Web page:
The reimagining’s I’ve read recently though, don’t hit a good balance between either of those.  They set themselves in a fantasy world, with its own lore and magic systems, but then they try and throw so much of the original fairy tale in there, while making it modern and cool, that the tropes were just so easy to pick out after a certain point.  I’m not saying tropes are bad, one executed well is always fun to see.  But if I can read a story, see a character pop up, call the trope before any hints are dropped and be right, well…that’s entirely too many tropes used to propel  your story forward, and it got pretty annoying after reading a few of these.

 

I’m not going to list these in any particular order, but I want to point out the ones I’ve noticed the most, and why they bug me so much.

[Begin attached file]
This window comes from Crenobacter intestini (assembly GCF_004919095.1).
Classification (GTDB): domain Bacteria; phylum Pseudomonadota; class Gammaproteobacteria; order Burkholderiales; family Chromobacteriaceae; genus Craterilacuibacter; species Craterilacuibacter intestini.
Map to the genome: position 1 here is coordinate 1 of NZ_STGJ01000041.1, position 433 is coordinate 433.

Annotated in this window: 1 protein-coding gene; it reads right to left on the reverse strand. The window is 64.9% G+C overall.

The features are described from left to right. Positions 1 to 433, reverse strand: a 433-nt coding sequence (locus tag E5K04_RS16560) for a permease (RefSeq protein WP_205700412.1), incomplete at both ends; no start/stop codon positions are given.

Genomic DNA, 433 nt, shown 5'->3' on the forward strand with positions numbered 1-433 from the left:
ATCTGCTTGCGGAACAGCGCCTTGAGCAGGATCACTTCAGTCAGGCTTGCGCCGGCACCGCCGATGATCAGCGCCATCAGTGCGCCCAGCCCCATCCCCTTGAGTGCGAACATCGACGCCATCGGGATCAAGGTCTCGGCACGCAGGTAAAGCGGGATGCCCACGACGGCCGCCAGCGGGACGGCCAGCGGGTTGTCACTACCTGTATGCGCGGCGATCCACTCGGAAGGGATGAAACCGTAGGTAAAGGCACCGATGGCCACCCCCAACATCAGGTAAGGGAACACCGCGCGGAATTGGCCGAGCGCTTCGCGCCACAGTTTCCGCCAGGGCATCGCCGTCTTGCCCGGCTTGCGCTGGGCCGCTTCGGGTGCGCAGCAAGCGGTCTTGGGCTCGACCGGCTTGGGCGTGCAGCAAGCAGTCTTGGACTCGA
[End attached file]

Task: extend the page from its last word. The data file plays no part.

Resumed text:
• The Prince is evil trope.  I blame Frozen for this honestly.  I notice it more in stories that were written after 2013.  But the whole a Prince shows up, is too good to be true, then oh snap, without any sort of hints or setup, he’s evil!  Then you find that out 3 or 4 chapters before stories end, and you’re just supposed to be on board with this.  It frustrates me especially because a lot of the time, this trope isn’t set up like in Frozen.  Instead, we see two love interests, one treats the main character like a jerk, the other like a charming, perfect gentlemen.  We see the nice guy court our heroine throughout the entire story, get invested in their romance, then without warning, bam!  He’s evil because…he has to be!  After all of the nice moments we saw throughout the book, seeing them connect and be a super cute couple, the Prince just turns out to be evil and it’s always infuriating.